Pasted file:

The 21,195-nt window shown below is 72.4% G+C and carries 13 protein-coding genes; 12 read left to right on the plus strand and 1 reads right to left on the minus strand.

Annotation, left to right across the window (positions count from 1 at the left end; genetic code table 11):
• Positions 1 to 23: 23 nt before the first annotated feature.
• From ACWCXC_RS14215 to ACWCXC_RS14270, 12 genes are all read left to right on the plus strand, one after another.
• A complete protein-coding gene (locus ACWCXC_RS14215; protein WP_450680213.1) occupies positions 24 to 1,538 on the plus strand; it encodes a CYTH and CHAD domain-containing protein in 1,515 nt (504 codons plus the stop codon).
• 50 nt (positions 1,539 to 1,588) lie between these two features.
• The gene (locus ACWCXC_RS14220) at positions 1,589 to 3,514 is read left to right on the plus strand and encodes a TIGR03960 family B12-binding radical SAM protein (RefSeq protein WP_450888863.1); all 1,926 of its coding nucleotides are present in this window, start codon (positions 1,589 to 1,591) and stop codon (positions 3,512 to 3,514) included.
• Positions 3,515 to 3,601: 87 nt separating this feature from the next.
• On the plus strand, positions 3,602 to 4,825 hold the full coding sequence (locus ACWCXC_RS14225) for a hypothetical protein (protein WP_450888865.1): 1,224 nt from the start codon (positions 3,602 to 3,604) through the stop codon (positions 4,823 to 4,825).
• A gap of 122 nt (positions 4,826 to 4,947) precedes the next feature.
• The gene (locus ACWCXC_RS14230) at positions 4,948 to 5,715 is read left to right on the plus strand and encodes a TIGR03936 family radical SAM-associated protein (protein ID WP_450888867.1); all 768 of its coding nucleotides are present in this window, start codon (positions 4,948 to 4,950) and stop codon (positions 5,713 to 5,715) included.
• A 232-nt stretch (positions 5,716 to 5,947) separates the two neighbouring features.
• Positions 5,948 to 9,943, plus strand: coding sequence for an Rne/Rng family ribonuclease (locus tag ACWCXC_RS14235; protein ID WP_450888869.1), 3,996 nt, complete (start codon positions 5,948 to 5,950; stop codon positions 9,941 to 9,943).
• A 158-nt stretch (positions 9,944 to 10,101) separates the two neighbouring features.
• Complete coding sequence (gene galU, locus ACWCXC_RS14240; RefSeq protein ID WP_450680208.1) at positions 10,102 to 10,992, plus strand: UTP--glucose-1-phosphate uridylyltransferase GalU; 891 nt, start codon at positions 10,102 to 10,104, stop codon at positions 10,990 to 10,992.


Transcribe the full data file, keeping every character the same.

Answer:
The 21,195-nt window shown below is 72.4% G+C and carries 13 protein-coding genes; 12 read left to right on the plus strand and 1 reads right to left on the minus strand.

Annotation, left to right across the window (positions count from 1 at the left end; genetic code table 11):
• Positions 1 to 23: 23 nt before the first annotated feature.
• From ACWCXC_RS14215 to ACWCXC_RS14270, 12 genes are all read left to right on the plus strand, one after another.
• A complete protein-coding gene (locus ACWCXC_RS14215; protein WP_450680213.1) occupies positions 24 to 1,538 on the plus strand; it encodes a CYTH and CHAD domain-containing protein in 1,515 nt (504 codons plus the stop codon).
• 50 nt (positions 1,539 to 1,588) lie between these two features.
• The gene (locus ACWCXC_RS14220) at positions 1,589 to 3,514 is read left to right on the plus strand and encodes a TIGR03960 family B12-binding radical SAM protein (RefSeq protein WP_450888863.1); all 1,926 of its coding nucleotides are present in this window, start codon (positions 1,589 to 1,591) and stop codon (positions 3,512 to 3,514) included.
• Positions 3,515 to 3,601: 87 nt separating this feature from the next.
• On the plus strand, positions 3,602 to 4,825 hold the full coding sequence (locus ACWCXC_RS14225) for a hypothetical protein (protein WP_450888865.1): 1,224 nt from the start codon (positions 3,602 to 3,604) through the stop codon (positions 4,823 to 4,825).
• A gap of 122 nt (positions 4,826 to 4,947) precedes the next feature.
• The gene (locus ACWCXC_RS14230) at positions 4,948 to 5,715 is read left to right on the plus strand and encodes a TIGR03936 family radical SAM-associated protein (protein ID WP_450888867.1); all 768 of its coding nucleotides are present in this window, start codon (positions 4,948 to 4,950) and stop codon (positions 5,713 to 5,715) included.
• A 232-nt stretch (positions 5,716 to 5,947) separates the two neighbouring features.
• Positions 5,948 to 9,943, plus strand: coding sequence for an Rne/Rng family ribonuclease (locus tag ACWCXC_RS14235; protein ID WP_450888869.1), 3,996 nt, complete (start codon positions 5,948 to 5,950; stop codon positions 9,941 to 9,943).
• A 158-nt stretch (positions 9,944 to 10,101) separates the two neighbouring features.
• Complete coding sequence (gene galU, locus ACWCXC_RS14240; RefSeq protein ID WP_450680208.1) at positions 10,102 to 10,992, plus strand: UTP--glucose-1-phosphate uridylyltransferase GalU; 891 nt, start codon at positions 10,102 to 10,104, stop codon at positions 10,990 to 10,992.